Where would you be without your blood glucose meter?
…All over the place?
Testing is a way of life.
If you fail to test, you lose control. It’s as simple as that.
Since I was diagnosed with type 1 diabetes over 10 years ago there have been massive technological developments in blood glucose meters. Modern day devices are stylish, super convenient and pretty much pain free to use. However, many individuals fail to use their device properly and end up with false readings that jeopardize the management of their diabetes.
Check out these 10 useful tips to increase the accuracy of your blood glucose readings if you still use the traditional finger prick test.
- If you are struggling to get a blood sample, point your finger downwards and gently squeeze until the tip goes red. This is using gravity to your advantage and pooling the blood. Prick the red area and the sample should be easy to obtain.
- Make sure your hands are clean to prevent infection of the sample site.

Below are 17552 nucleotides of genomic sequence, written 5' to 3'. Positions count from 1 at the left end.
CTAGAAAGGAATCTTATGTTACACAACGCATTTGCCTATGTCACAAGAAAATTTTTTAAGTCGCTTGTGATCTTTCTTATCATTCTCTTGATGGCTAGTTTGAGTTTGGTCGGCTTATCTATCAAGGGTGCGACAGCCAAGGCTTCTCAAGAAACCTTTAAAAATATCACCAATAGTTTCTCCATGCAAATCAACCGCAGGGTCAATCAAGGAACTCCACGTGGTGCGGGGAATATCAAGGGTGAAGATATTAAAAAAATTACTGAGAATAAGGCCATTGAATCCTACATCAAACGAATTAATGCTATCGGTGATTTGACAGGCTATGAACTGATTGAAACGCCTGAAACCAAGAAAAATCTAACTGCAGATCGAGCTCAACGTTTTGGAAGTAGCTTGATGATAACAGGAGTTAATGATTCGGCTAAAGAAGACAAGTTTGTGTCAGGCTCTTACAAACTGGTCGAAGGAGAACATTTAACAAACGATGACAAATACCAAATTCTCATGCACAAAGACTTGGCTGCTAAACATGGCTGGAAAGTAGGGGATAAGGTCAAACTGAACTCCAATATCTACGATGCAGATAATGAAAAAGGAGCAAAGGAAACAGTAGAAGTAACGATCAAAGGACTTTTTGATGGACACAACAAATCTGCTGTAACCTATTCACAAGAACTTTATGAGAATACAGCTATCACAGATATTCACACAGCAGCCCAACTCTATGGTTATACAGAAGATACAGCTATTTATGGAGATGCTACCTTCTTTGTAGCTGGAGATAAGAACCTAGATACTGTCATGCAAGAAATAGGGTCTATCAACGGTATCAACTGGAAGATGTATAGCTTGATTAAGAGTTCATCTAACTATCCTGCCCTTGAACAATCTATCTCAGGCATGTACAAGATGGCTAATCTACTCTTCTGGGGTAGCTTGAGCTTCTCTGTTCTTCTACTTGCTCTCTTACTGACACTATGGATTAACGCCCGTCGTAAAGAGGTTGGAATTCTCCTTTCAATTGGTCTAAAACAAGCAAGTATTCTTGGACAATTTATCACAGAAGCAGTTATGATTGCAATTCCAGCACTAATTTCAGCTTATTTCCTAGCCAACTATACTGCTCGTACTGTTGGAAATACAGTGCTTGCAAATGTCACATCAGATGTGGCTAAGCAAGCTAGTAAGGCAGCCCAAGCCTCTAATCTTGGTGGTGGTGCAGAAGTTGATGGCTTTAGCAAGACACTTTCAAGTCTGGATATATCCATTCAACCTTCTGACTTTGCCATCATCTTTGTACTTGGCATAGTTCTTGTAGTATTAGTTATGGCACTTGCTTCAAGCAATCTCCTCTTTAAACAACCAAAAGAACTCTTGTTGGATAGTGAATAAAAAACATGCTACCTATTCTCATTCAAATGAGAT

- Let the blood touch the strip, not your skin.
- Residue from food or medication may affect test results, which can lead to unnecessary administration of medication and unwanted hypos.
- Close the bottle of test strips to avoid contamination with dirt or moisture.
- Use a clean lancet for every test. Re-using the same lancet can increase the risk of infection at your sample site.
- Rotate sample sites to avoid a build up of scar tissue.
- Test in public if you need to. Your health is more important than someone’s ignorance or curiosity.
- If you suspect your meter is wrong, test again, preferably using another meter.
- Make sure your test strips are used within their expiry date.
YOU MUST TAKE YOUR BLOOD GLUCOSE TESTING SERIOUSLY.
It pays to be accurate.
Be fussy about taking your blood glucose. Use the tips above everytime you test.
Accurate blood glucose testing will save your life and give you confidence in managing your diabetss. Also, make sure you carefully dispose of your test strips and lancets. Nobody likes to see these lying around, and it gives people with diabetes a bad name.